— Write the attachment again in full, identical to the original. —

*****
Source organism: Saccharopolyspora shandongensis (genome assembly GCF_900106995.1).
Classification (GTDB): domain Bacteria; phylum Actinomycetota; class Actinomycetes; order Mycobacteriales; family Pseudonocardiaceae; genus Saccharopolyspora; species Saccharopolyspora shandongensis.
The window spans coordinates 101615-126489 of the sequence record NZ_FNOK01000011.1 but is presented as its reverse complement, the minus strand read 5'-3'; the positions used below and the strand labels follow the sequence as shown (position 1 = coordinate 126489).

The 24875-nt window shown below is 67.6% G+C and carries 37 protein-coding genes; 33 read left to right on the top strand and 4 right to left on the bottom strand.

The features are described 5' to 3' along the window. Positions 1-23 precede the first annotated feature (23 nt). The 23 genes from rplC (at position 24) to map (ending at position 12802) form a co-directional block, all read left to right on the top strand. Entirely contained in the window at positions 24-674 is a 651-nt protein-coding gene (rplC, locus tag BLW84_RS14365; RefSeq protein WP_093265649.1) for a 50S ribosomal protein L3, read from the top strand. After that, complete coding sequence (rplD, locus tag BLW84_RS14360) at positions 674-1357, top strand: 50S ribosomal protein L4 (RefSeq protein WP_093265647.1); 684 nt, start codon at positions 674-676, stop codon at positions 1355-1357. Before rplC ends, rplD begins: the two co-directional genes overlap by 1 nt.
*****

Source organism: Saccharopolyspora shandongensis (genome assembly GCF_900106995.1).
Classification (GTDB): domain Bacteria; phylum Actinomycetota; class Actinomycetes; order Mycobacteriales; family Pseudonocardiaceae; genus Saccharopolyspora; species Saccharopolyspora shandongensis.
The window spans coordinates 101615-126489 of the sequence record NZ_FNOK01000011.1 but is presented as its reverse complement, the minus strand read 5'-3'; the positions used below and the strand labels follow the sequence as shown (position 1 = coordinate 126489).

The 24875-nt window shown below is 67.6% G+C and carries 37 protein-coding genes; 33 read left to right on the top strand and 4 right to left on the bottom strand.

The features are described 5' to 3' along the window. Positions 1-23 precede the first annotated feature (23 nt). The 23 genes from rplC (at position 24) to map (ending at position 12802) form a co-directional block, all read left to right on the top strand. Entirely contained in the window at positions 24-674 is a 651-nt protein-coding gene (rplC, locus tag BLW84_RS14365; RefSeq protein WP_093265649.1) for a 50S ribosomal protein L3, read from the top strand. After that, complete coding sequence (rplD, locus tag BLW84_RS14360) at positions 674-1357, top strand: 50S ribosomal protein L4 (RefSeq protein WP_093265647.1); 684 nt, start codon at positions 674-676, stop codon at positions 1355-1357. Before rplC ends, rplD begins: the two co-directional genes overlap by 1 nt.